Group-housing of rabbit does may be preferred from welfare point of view. However, group-housing causes agonistic behaviour which may cause severe injuries. Severe injuries may be prevented by offering hiding places for attacked does. Providing enrichment (straw) may reduce agonistic behaviour by...

  8. Dairy calves’ adaptation to group housing with automated feeders

    Contributor(s):: Fujiwara, Mayumi, Rushen, Jeffrey, de Passillé, Anne Marie

    Group housing of dairy calves with automated milk feeders has likely welfare and labour saving advantages but delays in the calves adapting to the feeding system may reduce these advantages. We examined factors that influence calves’ adaptation to the feeders. In Exp. 1, 77 Holstein calves were...

  9. Bite marks in mink—Induced experimentally and as reflection of aggressive encounters between mink

    Contributor(s):: Hansen, Steffen W., Møller, Steen H., Damgaard, Birthe M.

    For many years, bite marks have been used as an indicator for aggression in mink production systems. However, the validity of bite marks as indicator of aggression has recently been questioned. We therefore tested the following hypotheses: (1) experimentally applied pressure to, or penetration...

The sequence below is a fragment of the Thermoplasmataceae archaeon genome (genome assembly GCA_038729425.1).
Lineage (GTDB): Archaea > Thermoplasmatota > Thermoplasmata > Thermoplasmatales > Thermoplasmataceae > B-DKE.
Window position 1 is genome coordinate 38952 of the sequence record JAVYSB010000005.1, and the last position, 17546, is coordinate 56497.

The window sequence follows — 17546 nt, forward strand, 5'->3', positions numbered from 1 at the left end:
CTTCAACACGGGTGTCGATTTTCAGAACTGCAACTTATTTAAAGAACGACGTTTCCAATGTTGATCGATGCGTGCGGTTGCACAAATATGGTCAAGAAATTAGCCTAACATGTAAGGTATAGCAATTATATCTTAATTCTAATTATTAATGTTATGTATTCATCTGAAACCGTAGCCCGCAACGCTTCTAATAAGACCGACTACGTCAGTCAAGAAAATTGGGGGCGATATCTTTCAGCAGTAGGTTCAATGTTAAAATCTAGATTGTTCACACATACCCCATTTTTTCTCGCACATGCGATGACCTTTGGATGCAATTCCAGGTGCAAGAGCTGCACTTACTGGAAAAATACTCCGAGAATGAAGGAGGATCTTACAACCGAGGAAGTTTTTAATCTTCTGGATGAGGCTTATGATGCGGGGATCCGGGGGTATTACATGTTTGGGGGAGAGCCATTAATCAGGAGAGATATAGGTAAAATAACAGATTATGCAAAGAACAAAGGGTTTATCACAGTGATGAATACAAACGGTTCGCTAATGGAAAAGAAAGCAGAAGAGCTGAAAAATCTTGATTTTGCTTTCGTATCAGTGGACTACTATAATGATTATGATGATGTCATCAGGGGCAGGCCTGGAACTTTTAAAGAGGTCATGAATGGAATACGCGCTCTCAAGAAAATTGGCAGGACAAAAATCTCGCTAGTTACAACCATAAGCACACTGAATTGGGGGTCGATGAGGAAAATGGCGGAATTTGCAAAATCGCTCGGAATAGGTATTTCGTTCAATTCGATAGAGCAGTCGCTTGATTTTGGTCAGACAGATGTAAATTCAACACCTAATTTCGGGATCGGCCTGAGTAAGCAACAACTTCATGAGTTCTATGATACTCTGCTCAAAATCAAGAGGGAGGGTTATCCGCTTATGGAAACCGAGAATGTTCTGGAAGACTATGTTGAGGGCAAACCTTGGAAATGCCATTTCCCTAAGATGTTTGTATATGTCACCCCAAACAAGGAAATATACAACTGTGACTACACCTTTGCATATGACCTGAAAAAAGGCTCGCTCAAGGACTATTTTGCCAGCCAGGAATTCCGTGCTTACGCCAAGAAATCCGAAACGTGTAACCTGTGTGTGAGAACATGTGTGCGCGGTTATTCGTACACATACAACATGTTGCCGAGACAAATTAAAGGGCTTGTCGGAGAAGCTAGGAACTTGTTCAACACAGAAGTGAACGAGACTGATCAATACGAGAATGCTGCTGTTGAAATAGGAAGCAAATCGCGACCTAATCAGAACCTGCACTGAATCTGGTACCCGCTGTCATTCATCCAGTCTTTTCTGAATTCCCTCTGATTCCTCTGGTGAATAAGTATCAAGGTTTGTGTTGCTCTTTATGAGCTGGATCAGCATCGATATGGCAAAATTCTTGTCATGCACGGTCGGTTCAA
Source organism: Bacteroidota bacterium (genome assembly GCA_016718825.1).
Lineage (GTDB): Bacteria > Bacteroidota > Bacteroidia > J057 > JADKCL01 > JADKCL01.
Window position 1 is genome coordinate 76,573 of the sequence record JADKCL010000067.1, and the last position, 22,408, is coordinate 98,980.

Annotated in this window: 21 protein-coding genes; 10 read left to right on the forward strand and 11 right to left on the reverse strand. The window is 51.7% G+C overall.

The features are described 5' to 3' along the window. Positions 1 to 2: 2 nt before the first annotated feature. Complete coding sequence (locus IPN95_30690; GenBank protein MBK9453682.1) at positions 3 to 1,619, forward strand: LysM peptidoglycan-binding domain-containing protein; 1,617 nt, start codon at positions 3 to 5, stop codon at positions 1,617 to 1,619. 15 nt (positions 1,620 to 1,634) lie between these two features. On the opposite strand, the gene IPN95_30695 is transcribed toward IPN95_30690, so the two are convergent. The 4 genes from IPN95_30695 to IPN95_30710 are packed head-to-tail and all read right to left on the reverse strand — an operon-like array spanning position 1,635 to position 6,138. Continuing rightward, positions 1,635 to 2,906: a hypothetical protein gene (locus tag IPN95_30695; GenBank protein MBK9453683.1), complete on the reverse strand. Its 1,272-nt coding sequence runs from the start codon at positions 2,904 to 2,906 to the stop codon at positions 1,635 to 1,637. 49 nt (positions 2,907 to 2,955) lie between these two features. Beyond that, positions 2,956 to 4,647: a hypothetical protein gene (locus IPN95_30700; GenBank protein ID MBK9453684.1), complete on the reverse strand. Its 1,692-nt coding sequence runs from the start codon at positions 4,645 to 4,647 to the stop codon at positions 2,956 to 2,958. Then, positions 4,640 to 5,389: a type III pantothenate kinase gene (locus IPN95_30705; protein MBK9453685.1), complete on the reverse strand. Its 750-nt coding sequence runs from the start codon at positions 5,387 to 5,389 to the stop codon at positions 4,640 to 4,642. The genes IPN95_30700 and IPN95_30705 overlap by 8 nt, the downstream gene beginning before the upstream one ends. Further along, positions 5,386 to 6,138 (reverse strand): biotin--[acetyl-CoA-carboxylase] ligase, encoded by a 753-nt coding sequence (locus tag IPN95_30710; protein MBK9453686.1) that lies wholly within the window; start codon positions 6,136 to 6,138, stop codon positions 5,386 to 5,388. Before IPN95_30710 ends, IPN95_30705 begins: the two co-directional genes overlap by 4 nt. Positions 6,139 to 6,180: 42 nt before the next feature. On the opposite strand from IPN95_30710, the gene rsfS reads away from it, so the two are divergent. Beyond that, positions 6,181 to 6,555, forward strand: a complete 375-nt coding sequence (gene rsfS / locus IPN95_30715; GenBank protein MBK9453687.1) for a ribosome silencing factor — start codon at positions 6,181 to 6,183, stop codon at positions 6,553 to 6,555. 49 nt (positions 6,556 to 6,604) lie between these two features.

10. Regrouping rabbit does in a familiar or novel pen: Effects on agonistic behaviour, injuries and core body temperature

    Contributor(s):: Graf, Sylvia, Bigler, Lotti, Failing, Klaus, Würbel, Hanno, Buchwalder, Theres

    Regrouping female rabbits in group-housing systems is common management practice in rabbit breeding, which may, however, induce agonistic interactions resulting in social stress and severe injuries. Here we compared two methods of regrouping female rabbits with respect to their effects on...